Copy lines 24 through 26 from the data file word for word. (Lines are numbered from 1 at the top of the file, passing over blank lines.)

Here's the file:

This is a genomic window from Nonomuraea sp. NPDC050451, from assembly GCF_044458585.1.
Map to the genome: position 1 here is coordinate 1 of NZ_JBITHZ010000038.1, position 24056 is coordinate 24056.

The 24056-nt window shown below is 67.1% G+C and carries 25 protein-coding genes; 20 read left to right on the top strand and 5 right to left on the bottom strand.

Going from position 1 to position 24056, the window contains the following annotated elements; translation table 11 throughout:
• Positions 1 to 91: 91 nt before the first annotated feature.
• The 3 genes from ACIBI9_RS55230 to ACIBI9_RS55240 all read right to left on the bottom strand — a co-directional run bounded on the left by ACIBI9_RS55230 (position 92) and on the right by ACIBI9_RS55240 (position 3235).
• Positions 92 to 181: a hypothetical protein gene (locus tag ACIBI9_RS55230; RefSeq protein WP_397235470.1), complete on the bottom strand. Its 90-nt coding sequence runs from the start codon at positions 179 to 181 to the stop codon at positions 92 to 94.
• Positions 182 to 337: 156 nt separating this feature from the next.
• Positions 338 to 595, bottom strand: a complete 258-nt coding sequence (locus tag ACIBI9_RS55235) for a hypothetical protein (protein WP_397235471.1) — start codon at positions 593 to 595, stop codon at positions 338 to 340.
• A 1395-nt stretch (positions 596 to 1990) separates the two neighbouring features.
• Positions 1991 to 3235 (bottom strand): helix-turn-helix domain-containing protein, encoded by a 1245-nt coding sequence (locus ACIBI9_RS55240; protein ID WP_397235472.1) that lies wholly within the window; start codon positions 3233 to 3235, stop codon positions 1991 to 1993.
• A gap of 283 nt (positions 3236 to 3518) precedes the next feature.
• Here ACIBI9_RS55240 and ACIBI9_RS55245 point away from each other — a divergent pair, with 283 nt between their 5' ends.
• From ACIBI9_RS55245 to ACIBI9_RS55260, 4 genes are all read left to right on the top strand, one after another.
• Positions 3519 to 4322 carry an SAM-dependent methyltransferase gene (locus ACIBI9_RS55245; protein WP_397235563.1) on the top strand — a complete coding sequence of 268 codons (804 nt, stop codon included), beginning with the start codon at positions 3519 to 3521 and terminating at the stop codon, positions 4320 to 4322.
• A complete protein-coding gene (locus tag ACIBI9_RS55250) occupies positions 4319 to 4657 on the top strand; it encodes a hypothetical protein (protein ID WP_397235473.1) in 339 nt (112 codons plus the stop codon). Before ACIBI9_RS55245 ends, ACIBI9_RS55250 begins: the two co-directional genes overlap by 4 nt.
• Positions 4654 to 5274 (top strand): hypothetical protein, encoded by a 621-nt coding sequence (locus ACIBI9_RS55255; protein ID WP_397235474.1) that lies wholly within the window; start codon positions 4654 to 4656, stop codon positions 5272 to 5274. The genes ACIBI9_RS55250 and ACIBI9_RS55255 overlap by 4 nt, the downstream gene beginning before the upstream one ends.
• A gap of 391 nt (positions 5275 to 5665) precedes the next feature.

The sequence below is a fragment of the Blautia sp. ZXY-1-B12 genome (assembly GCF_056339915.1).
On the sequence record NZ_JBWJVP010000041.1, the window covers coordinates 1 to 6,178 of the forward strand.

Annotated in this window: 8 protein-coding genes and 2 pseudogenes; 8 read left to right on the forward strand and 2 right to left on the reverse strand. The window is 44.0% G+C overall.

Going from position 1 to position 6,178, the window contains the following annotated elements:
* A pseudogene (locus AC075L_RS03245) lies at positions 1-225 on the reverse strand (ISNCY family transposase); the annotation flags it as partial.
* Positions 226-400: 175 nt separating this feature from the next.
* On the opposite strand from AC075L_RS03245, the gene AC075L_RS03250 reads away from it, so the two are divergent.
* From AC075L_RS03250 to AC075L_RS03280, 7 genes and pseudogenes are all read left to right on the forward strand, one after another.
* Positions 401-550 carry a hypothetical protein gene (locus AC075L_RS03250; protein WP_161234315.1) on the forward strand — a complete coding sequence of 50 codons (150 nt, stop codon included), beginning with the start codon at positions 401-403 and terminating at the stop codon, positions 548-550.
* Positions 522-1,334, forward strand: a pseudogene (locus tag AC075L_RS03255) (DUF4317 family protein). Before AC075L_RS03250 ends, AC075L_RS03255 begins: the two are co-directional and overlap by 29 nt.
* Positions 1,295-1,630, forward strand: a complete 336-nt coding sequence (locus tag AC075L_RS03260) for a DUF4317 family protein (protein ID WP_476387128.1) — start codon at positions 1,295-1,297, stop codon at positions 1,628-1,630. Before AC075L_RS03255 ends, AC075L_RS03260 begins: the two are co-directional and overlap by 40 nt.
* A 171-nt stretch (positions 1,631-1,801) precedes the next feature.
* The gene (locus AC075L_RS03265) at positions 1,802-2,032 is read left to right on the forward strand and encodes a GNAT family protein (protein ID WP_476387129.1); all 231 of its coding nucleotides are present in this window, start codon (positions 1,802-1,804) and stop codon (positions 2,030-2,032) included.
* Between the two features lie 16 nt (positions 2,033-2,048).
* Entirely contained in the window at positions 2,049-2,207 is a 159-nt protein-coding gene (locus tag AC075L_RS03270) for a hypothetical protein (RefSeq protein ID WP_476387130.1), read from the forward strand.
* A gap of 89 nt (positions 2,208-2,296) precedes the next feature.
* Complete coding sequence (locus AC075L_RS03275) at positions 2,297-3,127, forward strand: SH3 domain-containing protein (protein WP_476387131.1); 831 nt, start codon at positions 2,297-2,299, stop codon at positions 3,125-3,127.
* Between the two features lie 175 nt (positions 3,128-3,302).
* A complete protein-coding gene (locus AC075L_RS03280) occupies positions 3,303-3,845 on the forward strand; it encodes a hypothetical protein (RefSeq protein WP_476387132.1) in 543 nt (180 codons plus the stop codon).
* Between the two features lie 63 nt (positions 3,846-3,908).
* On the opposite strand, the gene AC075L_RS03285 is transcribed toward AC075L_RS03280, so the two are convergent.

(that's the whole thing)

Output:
* Positions 226-400: 175 nt separating this feature from the next.
* On the opposite strand from AC075L_RS03245, the gene AC075L_RS03250 reads away from it, so the two are divergent.
* From AC075L_RS03250 to AC075L_RS03280, 7 genes and pseudogenes are all read left to right on the forward strand, one after another.